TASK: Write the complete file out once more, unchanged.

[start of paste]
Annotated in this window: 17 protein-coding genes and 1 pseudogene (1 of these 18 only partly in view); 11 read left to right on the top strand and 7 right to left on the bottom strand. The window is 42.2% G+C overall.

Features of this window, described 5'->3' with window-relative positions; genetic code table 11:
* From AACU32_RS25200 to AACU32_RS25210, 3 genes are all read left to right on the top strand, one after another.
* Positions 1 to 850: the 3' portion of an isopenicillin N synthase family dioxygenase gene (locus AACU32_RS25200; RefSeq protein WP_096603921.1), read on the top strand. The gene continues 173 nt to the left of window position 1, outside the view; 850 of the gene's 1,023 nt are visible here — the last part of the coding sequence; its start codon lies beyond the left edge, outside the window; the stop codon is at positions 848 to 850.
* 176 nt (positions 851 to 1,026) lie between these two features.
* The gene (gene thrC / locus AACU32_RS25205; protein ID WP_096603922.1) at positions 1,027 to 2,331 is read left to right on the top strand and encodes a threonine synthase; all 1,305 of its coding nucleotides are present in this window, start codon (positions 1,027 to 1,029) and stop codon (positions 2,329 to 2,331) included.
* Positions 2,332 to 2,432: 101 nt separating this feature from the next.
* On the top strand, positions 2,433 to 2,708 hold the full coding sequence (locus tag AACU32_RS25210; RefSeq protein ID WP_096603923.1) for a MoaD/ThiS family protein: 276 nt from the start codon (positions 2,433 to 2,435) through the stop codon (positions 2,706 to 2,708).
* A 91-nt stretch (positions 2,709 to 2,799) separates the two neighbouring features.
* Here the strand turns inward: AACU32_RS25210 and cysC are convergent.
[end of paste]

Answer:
Annotated in this window: 17 protein-coding genes and 1 pseudogene (1 of these 18 only partly in view); 11 read left to right on the top strand and 7 right to left on the bottom strand. The window is 42.2% G+C overall.

Features of this window, described 5'->3' with window-relative positions; genetic code table 11:
* From AACU32_RS25200 to AACU32_RS25210, 3 genes are all read left to right on the top strand, one after another.
* Positions 1 to 850: the 3' portion of an isopenicillin N synthase family dioxygenase gene (locus AACU32_RS25200; RefSeq protein WP_096603921.1), read on the top strand. The gene continues 173 nt to the left of window position 1, outside the view; 850 of the gene's 1,023 nt are visible here — the last part of the coding sequence; its start codon lies beyond the left edge, outside the window; the stop codon is at positions 848 to 850.
* 176 nt (positions 851 to 1,026) lie between these two features.
* The gene (gene thrC / locus AACU32_RS25205; protein ID WP_096603922.1) at positions 1,027 to 2,331 is read left to right on the top strand and encodes a threonine synthase; all 1,305 of its coding nucleotides are present in this window, start codon (positions 1,027 to 1,029) and stop codon (positions 2,329 to 2,331) included.
* Positions 2,332 to 2,432: 101 nt separating this feature from the next.
* On the top strand, positions 2,433 to 2,708 hold the full coding sequence (locus tag AACU32_RS25210; RefSeq protein ID WP_096603923.1) for a MoaD/ThiS family protein: 276 nt from the start codon (positions 2,433 to 2,435) through the stop codon (positions 2,706 to 2,708).
* A 91-nt stretch (positions 2,709 to 2,799) separates the two neighbouring features.
* Here the strand turns inward: AACU32_RS25210 and cysC are convergent.